All three of the modern guns that are belching smoke across the opposite page have the look of old Colts, but only the uppermost one, the .22 Frontier Scout, actually is a Colt. The middle gun is the .22 Double-Nine made by High Standard, and the gun below it is the .22 "Single-Six" made by Sturm, Ruger & Company. When anyone imitated the Colt 100 years ago, in no time Colt's lawyers were upon the imitator like a pack of trained ferrets. For all that, if he were around now, Sam Colt would find something that pleased him in the modern Colt and its two counterparts.

If he took the modern Frontier Scout in hand, except for differences enforced by improved ammunition and some minor changes, Sam Colt would recognize his own work. In the Frontier Scout, the cylinder movement, the lockwork—the mechanical heart of any good gun—the grips, straps and frame are essentially like those of the Colts used by Zachary Taylor in Mexico, Robert E. Lee in Virginia and George Patton in France. The Frontier Scout is smaller than the Peacemaker, being designed on a seven-eighths scale as a safe and durable gun for the plinker, casual target man and the woodsman.

As a businessman whose patents are now impotent, Colt might rage at the sight of the rival Ruger "Single-Six." As an inventor he would be flattered. None of the Ruger parts is interchangeable with those of Colts; still, it is enough like a Colt to be a Colt. It retains the clean and simple mechanics that Sam Colt championed over 100 years ago. Considering the slow locktime inherent in all such single actions, the "Single-Six" is a surprisingly good target gun. It is a near-perfect field gun for a competent man, and like the old Colts, because of its weight, shape and balance, in an almost mystical way it seems to steady the novice hand.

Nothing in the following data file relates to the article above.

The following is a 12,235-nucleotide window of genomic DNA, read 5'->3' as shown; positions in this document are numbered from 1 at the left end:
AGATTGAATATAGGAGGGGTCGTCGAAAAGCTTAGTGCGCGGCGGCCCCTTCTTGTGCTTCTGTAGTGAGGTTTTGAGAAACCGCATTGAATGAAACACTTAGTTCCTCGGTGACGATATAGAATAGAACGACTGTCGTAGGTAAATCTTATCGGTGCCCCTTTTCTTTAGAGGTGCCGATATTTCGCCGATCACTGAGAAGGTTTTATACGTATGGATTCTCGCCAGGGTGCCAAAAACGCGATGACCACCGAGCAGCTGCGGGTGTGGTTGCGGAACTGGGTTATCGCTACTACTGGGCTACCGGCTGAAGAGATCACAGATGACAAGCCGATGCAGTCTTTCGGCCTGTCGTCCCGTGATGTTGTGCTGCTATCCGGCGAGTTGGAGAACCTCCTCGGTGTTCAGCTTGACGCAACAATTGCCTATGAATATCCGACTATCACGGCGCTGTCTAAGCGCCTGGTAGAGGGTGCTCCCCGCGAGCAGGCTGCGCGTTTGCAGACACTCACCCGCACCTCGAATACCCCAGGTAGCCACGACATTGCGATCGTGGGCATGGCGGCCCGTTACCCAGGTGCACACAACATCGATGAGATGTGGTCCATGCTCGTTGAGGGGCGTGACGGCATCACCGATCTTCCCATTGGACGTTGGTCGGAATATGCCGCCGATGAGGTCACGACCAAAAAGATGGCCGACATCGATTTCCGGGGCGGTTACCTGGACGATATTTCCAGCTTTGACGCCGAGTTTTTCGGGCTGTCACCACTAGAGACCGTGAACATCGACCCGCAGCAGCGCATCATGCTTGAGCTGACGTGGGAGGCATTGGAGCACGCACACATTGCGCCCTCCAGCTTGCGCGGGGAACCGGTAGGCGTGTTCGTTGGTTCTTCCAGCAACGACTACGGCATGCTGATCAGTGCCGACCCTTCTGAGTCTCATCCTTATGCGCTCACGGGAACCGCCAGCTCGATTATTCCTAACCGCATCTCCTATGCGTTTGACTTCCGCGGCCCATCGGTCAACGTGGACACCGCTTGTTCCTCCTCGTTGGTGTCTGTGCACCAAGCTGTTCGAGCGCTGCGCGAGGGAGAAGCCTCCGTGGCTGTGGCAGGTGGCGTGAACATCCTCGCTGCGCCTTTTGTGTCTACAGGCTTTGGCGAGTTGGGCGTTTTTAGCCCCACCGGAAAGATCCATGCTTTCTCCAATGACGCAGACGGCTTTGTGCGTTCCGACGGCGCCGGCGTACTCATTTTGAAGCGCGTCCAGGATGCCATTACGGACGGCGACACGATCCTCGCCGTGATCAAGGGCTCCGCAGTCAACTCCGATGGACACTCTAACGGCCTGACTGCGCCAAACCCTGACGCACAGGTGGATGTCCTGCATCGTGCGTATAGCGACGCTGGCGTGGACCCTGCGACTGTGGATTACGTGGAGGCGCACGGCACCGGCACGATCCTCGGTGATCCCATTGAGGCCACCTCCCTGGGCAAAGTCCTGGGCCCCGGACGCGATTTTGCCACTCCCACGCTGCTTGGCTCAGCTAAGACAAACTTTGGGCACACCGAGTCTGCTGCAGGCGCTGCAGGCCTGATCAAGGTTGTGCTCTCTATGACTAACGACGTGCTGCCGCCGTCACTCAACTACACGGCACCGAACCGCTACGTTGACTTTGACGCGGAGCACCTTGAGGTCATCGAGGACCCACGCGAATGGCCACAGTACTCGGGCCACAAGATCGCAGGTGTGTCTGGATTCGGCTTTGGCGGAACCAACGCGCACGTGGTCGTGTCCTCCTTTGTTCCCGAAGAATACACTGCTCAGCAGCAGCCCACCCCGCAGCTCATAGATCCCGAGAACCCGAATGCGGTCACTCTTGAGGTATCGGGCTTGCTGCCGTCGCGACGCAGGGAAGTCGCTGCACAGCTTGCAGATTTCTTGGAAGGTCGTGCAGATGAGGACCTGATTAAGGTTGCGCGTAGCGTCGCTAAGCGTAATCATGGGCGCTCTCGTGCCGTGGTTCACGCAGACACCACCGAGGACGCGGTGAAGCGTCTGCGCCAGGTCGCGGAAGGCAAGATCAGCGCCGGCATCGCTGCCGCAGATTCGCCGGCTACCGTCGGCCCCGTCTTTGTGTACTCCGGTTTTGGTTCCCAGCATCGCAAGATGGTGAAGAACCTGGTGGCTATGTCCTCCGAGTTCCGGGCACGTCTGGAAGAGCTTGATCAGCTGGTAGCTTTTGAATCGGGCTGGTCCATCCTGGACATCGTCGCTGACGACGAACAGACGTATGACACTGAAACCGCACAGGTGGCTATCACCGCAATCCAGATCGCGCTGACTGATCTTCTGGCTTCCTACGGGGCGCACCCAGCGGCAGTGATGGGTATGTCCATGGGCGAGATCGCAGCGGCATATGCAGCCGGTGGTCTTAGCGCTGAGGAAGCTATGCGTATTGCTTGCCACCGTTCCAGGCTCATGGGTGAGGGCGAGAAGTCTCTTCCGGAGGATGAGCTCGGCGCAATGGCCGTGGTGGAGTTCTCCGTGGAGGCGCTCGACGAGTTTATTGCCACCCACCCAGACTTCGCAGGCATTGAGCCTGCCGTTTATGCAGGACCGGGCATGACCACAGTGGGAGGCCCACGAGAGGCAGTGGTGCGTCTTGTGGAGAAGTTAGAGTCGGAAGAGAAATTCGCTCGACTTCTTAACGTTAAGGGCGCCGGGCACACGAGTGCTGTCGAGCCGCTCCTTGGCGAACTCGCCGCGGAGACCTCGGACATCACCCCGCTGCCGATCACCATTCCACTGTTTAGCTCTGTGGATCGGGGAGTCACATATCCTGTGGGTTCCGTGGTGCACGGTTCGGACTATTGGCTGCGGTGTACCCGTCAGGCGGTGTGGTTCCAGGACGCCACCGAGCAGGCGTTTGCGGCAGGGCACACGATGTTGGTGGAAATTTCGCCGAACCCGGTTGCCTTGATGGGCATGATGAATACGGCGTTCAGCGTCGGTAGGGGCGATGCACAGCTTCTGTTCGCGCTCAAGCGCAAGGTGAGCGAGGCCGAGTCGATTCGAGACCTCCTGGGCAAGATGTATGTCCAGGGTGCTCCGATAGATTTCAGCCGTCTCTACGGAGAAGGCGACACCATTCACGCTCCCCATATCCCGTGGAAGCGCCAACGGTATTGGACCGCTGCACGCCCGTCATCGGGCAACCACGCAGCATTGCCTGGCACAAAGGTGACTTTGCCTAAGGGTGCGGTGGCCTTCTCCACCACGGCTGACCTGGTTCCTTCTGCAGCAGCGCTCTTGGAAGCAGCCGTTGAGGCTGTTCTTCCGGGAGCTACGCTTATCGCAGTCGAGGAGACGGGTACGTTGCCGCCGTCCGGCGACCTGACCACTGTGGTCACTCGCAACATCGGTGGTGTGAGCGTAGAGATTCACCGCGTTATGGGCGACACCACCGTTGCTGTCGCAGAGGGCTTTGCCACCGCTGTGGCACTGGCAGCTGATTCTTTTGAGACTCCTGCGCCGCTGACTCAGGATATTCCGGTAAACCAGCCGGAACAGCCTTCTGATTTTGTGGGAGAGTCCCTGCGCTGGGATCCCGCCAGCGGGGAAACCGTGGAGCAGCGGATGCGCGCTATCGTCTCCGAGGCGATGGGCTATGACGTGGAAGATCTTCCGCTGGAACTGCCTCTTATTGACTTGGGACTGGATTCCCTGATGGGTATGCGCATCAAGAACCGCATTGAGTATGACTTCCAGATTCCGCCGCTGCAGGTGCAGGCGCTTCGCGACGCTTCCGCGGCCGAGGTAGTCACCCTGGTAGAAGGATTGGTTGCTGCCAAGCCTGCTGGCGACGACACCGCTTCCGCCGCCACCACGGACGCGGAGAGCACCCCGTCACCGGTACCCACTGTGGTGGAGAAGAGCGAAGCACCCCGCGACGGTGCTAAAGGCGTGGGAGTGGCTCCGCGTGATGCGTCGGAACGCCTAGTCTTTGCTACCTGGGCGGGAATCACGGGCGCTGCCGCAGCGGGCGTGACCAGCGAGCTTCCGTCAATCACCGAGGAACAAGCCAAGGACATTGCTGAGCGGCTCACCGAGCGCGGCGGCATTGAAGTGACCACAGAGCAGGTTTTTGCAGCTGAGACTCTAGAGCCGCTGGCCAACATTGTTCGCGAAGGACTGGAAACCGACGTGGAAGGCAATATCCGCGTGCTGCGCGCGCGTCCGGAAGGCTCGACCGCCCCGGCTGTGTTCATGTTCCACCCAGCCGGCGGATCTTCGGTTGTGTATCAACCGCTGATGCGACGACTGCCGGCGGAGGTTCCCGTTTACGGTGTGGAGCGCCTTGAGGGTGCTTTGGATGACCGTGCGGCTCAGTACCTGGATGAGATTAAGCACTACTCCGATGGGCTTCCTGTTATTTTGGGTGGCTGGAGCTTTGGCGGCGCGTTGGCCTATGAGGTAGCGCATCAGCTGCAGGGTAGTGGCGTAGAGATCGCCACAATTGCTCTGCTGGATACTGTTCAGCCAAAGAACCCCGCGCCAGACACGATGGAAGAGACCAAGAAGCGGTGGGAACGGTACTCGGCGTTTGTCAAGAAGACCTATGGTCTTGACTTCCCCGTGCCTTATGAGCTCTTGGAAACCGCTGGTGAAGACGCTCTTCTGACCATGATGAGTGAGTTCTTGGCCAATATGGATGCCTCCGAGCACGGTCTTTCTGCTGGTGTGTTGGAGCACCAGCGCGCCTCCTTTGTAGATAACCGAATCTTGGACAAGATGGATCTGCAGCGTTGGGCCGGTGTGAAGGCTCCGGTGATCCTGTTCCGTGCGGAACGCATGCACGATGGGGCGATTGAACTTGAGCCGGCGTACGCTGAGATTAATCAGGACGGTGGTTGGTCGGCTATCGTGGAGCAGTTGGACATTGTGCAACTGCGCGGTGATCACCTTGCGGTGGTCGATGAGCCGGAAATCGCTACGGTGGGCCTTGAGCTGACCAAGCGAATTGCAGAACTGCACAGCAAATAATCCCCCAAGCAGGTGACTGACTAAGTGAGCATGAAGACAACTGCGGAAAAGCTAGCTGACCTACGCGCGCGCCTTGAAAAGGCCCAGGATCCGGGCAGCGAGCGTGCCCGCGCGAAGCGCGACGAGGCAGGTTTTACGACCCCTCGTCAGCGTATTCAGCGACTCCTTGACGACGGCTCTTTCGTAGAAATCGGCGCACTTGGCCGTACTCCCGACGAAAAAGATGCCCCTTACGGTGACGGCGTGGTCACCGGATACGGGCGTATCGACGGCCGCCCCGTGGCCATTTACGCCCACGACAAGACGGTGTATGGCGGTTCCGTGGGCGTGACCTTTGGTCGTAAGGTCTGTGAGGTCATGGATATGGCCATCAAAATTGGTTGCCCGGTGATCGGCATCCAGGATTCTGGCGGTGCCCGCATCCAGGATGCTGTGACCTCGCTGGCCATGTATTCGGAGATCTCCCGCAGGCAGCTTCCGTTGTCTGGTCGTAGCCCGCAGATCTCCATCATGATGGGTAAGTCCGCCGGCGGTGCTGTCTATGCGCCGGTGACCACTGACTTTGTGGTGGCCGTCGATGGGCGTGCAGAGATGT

Sam Colt was as good a salesman and showman as inventor. The rival .22 Double-Nine by High Standard would have appealed to his whole genius. At a fast glance the Double-Nine seems to be a straight-line descendant of the Peacemaker. Functionally, it is at best a distant cousin, for it hides some fancier features behind the old western lines. The Double-Nine is capable of single or double action. The ejector rod that would seem to operate, Colt-style, through a loading gate, actually works backward, allowing the cylinder to swing out so all chambers can be cleared simultaneously.

As often happens to multi-genius men, Colt is remembered only for part of what he was. In all the gunfire his talents as a showman and salesman have been fairly well lost. Salesman Sam differed from the more odious hucksters of his own and of this day: he had a conscience. When his gun was first developed and less than perfect, he never claimed it was a supergun but only a better gun. When it was perfect, he pulled out all stops. Colt had only spotty schooling (he fled Amherst Academy after starting a fire with his tomfool explosives) and was a punk speller, often getting the wrong number of ts and ds in the middle of his words. But he could use words the way his guns used lead. He gave his revolver a soul and almost the power to talk. In his ads Colt never damned his competitors by name, but he left the impression that most rival guns had been designed by Neanderthals. A pre-Civil War ad spoke thus of Colt Revolving Breech Firearms: Treat them well and they will treat your enemies badly.... They do not endanger your eyesight and brain as do the arms with patent primers, which fly like shells into many pieces. They do not stick fast, refusing to open or shut without the aid of an axe when heated, as do guns that open like molasses gates or nut crackers. They leave no burning paper in the barrel to blow the next cartridge into your face as do guns which open from behind.... If you buy a Colt's rifle or pistol, you feel certain that you have one true friend, with six hearts in its body, and who can always be relied on.